One of my favourite places to go birding in late May and early June is the South March Highlands in Kanata North. It is said that this forest has the highest ecological value and biodiversity of any area within the City of Ottawa, with more than 654 species found within its borders – some of which are considered to be species at risk, such as the Blanding’s Turtle, Least Bittern, and Butternut Tree. These Canadian Shield uplands are rich in wetlands and mature forest, with marshes, ponds, deciduous forest and coniferous forest all accessible via a network of trails. Despite its ecological significance, the City of Ottawa has allowed parts of the forest to be sold to developers and clear-cut for new homes and the infamous Terry Fox Drive extension. Still, the forest that remains is a beautiful spot for birding, though it is extremely popular with mountain bikers and caution should be taken not to block the trails while scanning the tree tops for warblers!
The Stony Swamp trail I spend the least time at, other than Lime Kiln, is Trailhead P11 on West Hunt Club. It’s a lovely trail, but it doesn’t have any marshes with boardwalks; the spring flooding requires knee-high rubber boots; and turning left back onto West Hunt Club into the Saturday mid-day traffic can be a nightmare. Still, it’s a great trail system through some prime mixed deciduous and coniferous forest, and I’ve been trying to visit more often to see what kinds of species make their homes here. It’s better for breeding Wood Thrushes than the other Stony Swamp trails, possibly because the forest is denser with fewer open areas, and I’ve had more Broad-winged Hawks here in the summer than anywhere else. I visited one morning in May while on vacation, hoping to find some new species to add to the hotspot list and perhaps to see some butterflies now that the weather has gotten warmer. Continue reading →
When I got back from Costa Rica I didn’t much feel like doing any birding back here in Ottawa. I’d been spoiled by all the colourful, tropical birds and exotic species that I’d seen – Costa Rica was a dream come true for me, and it was hard to return to reality. As soon as I got back I started thinking about a return trip there, wanting to spend more time in the rainforest so I could see birds such as Cotingas, Jacamars and Bellbirds. And oh, the hummingbirds and tanagers there!
It was difficult to get excited about birding in Ottawa, and the weather didn’t help. It was cold and rainy when we left and still cold (only 16°C) when I returned. The thought of going dragon-hunting stirred my interest somewhat, and when the weather warmed up the weekend after we got back, I decided it was time to take my net out of hibernation. Continue reading →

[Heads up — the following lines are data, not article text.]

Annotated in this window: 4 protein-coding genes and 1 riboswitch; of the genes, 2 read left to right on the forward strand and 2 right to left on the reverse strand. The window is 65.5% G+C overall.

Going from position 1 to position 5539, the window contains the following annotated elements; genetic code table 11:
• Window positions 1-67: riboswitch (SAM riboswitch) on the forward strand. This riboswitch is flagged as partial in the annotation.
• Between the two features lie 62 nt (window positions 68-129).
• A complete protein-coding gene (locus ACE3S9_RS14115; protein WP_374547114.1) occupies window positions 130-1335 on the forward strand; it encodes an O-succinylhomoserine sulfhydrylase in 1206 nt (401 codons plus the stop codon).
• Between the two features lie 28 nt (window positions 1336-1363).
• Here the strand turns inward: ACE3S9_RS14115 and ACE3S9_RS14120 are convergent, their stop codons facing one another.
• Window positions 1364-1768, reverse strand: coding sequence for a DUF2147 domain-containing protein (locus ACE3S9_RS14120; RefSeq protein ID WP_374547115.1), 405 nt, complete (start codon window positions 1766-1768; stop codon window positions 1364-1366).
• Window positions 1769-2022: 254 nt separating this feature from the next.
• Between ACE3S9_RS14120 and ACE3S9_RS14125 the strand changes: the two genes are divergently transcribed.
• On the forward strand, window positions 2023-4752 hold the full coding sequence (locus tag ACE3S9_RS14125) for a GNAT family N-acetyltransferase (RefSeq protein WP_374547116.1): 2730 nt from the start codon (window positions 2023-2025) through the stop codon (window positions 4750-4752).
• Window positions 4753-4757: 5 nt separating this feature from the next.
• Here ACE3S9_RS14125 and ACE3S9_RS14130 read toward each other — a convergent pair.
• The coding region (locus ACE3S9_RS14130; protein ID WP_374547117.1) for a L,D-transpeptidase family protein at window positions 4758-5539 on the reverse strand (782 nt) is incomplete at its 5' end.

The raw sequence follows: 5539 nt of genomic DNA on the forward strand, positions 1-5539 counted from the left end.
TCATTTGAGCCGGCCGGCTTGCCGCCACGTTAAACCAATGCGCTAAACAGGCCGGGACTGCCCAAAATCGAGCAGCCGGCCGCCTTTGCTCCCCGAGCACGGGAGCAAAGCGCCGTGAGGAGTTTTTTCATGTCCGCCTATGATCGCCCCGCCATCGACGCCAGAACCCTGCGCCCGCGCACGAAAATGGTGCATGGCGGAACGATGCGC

By the third week of May the weather finally warmed up enough to do some dragon-hunting, so on May 21st I made plans with Chris L. and Jakob M. to go to Roger’s Pond in Marlborough Forest to look for birds, bugs and herps. We had great luck with all three, though mammals were sadly lacking. I’m not sure why I don’t see many mammals at this trail; the only one I can remember seeing with any certainty was a Snowshoe Hare right on the gravel trail as it ran by me.
The Beaver Trail is one of my favourite trails to visit in mid-spring: spring ephemerals such as violets, Trilliums and Hepatica are in bloom, a good variety of butterflies – including various anglewings, Mustard Whites, elfins and azures – are on the wing, and both breeding birds and migrants alike can be found along the edge habitat surrounding the ponds. Although one of the shorter trails in Stony Swamp, the variety of wildlife that can be found here makes it worth visiting in any season. Spring, however, is my favourite season for visiting. On May 7th I arrived at the parking lot just before 8:00 am, and found only a few chickadees and Song Sparrows. It wasn’t until I reached the first marsh that I heard my first good bird of the day – an American Bittern. This was a year bird for me, and not a bird I hear very often in Stony Swamp, making it a great find.
The long-awaited south winds arrived on Saturday, and I was eager to get out the door early and see if any new birds had blown in with the gorgeous weather. I started off the day at Jack Pine Trail where I hoped to find the Black-backed Woodpeckers again. Though I didn’t see the woodpeckers or any new birds (where are the Winter Wrens? The Field Sparrows?), I did come up with 25 species, including two Tree Swallows flying over the marsh at the back, three different Brown Creepers singing, two Ruby-crowned Kinglets, a flock of 10 Cedar Waxwings flying over, half a dozen White-throated Sparrows singing, and a single Purple Finch.